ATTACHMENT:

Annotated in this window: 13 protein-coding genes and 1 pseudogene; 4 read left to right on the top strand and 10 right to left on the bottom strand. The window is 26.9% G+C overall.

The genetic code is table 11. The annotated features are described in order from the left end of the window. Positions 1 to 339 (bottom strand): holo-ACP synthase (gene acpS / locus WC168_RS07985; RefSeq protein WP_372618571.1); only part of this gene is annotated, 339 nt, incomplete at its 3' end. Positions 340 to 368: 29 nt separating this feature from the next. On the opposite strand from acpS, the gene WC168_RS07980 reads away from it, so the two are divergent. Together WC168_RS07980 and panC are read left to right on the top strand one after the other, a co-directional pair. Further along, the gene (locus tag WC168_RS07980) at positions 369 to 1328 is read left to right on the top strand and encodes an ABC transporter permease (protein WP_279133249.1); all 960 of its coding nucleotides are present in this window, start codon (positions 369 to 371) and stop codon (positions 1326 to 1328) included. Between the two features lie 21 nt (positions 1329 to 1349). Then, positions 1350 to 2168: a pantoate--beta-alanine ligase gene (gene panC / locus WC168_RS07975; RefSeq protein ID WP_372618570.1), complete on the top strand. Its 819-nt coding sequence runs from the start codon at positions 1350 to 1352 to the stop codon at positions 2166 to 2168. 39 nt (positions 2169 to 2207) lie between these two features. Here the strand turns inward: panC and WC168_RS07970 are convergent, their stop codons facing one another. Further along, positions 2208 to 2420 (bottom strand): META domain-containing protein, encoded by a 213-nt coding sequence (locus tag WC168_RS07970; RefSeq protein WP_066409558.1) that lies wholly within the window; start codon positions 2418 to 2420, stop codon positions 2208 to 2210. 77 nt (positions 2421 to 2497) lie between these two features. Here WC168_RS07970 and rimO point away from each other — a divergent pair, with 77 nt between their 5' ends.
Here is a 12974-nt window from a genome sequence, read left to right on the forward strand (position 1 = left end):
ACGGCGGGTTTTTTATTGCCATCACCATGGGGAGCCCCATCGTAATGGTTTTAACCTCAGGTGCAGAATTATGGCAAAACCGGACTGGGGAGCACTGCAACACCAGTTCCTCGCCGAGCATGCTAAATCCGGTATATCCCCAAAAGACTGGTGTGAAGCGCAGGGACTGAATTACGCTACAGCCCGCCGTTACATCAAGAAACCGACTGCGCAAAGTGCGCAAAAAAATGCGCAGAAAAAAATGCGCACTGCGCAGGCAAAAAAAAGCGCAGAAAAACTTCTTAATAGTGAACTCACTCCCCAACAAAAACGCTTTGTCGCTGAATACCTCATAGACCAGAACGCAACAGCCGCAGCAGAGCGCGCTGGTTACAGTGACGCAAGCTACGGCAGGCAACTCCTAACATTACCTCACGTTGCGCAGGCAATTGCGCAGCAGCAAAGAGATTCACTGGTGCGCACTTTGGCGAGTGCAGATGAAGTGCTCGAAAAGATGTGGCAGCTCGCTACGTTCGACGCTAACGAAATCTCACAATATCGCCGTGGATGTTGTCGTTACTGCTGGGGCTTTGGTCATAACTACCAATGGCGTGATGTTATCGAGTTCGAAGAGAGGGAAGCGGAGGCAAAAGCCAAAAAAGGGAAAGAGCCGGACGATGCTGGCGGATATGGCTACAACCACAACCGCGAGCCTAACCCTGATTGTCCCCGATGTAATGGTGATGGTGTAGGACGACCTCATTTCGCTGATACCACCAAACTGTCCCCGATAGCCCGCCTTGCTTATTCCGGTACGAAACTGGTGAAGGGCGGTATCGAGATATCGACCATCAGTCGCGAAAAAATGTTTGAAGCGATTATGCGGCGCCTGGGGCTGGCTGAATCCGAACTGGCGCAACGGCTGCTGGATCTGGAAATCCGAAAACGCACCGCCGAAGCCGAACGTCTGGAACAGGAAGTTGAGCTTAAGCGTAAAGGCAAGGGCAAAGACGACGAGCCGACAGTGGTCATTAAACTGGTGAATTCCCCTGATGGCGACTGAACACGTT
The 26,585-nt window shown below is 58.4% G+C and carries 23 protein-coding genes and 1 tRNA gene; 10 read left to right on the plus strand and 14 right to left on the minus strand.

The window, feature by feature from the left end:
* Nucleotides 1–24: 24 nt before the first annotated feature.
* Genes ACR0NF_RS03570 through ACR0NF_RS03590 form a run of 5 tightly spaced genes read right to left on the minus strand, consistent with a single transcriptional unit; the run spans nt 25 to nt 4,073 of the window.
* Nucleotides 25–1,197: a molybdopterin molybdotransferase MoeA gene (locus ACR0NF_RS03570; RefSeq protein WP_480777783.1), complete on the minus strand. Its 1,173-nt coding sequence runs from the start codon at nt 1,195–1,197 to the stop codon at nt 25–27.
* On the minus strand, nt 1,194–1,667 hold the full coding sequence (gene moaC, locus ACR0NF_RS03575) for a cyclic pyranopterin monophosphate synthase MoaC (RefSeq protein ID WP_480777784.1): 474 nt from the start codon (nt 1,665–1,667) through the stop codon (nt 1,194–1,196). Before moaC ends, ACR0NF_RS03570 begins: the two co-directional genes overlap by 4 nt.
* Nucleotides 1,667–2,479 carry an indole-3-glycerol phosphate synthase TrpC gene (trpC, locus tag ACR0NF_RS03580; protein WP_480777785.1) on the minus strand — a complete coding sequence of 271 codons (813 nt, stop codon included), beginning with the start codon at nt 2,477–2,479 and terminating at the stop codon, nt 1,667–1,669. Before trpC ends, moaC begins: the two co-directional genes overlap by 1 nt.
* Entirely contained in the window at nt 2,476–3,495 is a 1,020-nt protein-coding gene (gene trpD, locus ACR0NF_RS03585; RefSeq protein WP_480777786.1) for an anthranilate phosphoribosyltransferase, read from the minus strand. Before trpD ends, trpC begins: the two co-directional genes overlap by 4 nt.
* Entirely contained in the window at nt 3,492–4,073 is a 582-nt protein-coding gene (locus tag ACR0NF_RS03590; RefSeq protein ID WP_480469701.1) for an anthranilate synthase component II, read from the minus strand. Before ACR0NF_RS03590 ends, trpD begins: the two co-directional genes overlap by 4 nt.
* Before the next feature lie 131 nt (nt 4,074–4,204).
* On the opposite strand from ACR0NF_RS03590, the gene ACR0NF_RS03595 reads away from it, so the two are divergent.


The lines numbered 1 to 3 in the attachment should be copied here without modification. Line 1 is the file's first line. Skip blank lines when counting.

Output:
Annotated in this window: 13 protein-coding genes and 1 pseudogene; 4 read left to right on the top strand and 10 right to left on the bottom strand. The window is 26.9% G+C overall.

The genetic code is table 11. The annotated features are described in order from the left end of the window. Positions 1 to 339 (bottom strand): holo-ACP synthase (gene acpS / locus WC168_RS07985; RefSeq protein WP_372618571.1); only part of this gene is annotated, 339 nt, incomplete at its 3' end. Positions 340 to 368: 29 nt separating this feature from the next. On the opposite strand from acpS, the gene WC168_RS07980 reads away from it, so the two are divergent. Together WC168_RS07980 and panC are read left to right on the top strand one after the other, a co-directional pair. Further along, the gene (locus tag WC168_RS07980) at positions 369 to 1328 is read left to right on the top strand and encodes an ABC transporter permease (protein WP_279133249.1); all 960 of its coding nucleotides are present in this window, start codon (positions 369 to 371) and stop codon (positions 1326 to 1328) included. Between the two features lie 21 nt (positions 1329 to 1349). Then, positions 1350 to 2168: a pantoate--beta-alanine ligase gene (gene panC / locus WC168_RS07975; RefSeq protein ID WP_372618570.1), complete on the top strand. Its 819-nt coding sequence runs from the start codon at positions 1350 to 1352 to the stop codon at positions 2166 to 2168. 39 nt (positions 2169 to 2207) lie between these two features. Here the strand turns inward: panC and WC168_RS07970 are convergent, their stop codons facing one another. Further along, positions 2208 to 2420 (bottom strand): META domain-containing protein, encoded by a 213-nt coding sequence (locus tag WC168_RS07970; RefSeq protein WP_066409558.1) that lies wholly within the window; start codon positions 2418 to 2420, stop codon positions 2208 to 2210. 77 nt (positions 2421 to 2497) lie between these two features. Here WC168_RS07970 and rimO point away from each other — a divergent pair, with 77 nt between their 5' ends.
Here is a 12974-nt window from a genome sequence, read left to right on the forward strand (position 1 = left end):